Syrian Regime Allows Aid To Besieged Villages After Outcry Over Starvations
Three besieged towns in Syria will soon be receiving humanitarian assistance: The Syrian government said Thursday it will allow aid to enter the villages, after multiple organizations reported deaths from starvation.
Bashar Assad's government is permitting aid to Madaya, which has been under siege by the regime since July, as well as Foua and Kfraya, two villages adjacent to each other that have been besieged by anti-government forces for more than a year, the Associated Press reports.
There have been recent reports of deaths from starvation in both regions in recent weeks — but particularly horrifying dispatches from Madaya.
"While the pro-regime villages get sporadic airdrops, Madaya is cut off," NPR's Alison Meuse reported for our Newscast unit. Madaya, which is on the Lebanese border, has also been besieged by Hezbollah, Alison reports.
The U.N. has received "credible reports" of people dying of starvation in Madaya — or being killed when they attempt to leave. More than 40,000 people are in the village, which last received food aid in October, the U.N. says.
On Wednesday, The Guardian published accounts from residents of Madaya who described families eating leaves, grass and pets to survive.
" 'People are dying in slow motion,' said Louay, a social worker from the town told the Guardian in a phone interview, his voice weakened by months of abject hunger. 'We had some flowers growing in pots at home. Yesterday, we picked the petals and ate them, but they were bitter, awful.' ...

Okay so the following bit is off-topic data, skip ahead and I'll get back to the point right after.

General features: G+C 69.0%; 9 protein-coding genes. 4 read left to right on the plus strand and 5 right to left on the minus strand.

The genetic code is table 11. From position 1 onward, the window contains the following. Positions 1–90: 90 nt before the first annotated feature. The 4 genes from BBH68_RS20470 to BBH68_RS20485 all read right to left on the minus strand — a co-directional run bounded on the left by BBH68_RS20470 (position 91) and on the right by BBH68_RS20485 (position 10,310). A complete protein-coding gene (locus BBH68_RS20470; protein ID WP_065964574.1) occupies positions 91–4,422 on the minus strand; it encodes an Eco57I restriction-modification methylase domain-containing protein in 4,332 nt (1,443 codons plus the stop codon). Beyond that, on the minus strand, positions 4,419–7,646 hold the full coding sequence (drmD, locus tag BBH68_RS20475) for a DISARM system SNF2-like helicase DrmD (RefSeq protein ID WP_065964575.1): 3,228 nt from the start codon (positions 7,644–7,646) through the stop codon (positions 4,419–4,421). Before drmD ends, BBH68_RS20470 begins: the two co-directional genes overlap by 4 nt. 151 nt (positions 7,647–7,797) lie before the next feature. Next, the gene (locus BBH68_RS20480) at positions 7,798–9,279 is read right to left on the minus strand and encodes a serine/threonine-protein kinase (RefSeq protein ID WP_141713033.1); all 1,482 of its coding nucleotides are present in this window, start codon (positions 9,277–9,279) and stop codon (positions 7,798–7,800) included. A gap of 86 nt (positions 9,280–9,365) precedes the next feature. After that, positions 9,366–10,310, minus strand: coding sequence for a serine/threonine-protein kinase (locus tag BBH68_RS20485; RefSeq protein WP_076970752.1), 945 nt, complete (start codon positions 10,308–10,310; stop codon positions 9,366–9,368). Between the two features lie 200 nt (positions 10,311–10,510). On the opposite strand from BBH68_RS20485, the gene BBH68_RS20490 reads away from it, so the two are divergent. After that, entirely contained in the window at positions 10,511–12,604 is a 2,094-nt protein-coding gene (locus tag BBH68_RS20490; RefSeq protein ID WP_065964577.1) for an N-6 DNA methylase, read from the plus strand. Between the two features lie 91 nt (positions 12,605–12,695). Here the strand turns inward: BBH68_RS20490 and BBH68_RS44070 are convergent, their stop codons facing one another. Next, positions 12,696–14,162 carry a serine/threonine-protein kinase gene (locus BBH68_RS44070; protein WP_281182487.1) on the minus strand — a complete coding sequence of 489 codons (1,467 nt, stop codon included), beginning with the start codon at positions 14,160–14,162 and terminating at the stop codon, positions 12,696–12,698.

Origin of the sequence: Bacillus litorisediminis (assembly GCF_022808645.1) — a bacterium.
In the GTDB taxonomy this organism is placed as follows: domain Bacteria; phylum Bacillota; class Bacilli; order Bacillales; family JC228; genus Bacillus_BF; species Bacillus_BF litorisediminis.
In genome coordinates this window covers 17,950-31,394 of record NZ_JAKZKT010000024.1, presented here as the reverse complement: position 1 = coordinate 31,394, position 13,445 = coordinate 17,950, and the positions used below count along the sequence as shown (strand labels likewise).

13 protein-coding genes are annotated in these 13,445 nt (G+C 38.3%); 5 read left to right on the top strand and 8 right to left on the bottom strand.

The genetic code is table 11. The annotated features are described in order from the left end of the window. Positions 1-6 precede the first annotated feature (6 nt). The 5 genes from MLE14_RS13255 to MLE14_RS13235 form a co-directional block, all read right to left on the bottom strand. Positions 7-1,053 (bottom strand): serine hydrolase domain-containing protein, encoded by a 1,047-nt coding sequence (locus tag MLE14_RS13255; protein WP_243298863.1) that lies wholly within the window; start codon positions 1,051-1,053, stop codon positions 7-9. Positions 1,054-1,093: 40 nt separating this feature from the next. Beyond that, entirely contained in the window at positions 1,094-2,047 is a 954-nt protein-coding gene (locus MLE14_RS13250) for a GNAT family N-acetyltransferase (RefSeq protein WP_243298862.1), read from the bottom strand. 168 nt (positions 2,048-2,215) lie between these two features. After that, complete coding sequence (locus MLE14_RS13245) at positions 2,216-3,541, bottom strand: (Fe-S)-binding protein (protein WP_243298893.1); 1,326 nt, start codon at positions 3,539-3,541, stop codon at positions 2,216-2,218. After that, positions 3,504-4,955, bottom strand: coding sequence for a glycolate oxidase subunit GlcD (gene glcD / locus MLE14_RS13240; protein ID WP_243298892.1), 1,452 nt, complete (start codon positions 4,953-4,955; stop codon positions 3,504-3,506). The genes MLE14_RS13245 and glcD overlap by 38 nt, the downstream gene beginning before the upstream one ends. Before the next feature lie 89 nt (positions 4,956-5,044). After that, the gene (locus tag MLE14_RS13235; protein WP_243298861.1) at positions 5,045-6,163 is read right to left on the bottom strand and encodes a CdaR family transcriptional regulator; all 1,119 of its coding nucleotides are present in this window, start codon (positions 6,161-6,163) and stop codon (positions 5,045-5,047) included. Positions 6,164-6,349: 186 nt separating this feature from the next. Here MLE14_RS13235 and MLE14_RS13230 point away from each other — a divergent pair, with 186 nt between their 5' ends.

"It was not possible to verify their claims because of the siege, but several independent accounts were consistent in describing life in a town desperately short of food, medicine and electricity."
The U.N. welcomed the news that aid will be permitted, saying in a statement the organization is preparing humanitarian assistance to be delivered in the next few days.
Doctors Without Borders, also known as MSF, said that since Dec. 1, 23 people have died of starvation at an MSF-supported facility in Madaya.
"Madaya is now effectively an open-air prison," Brice de le Vingne, MSF director of operations, said in a statement. "The medics we support report injuries and deaths by bullets and landmines among people that tried to leave Madaya."
Freezing temperatures and a lack of medicine are exacerbating the suffering from the siege, MSF says, calling for heating fuel and medical supplies to be included in aid to the village.
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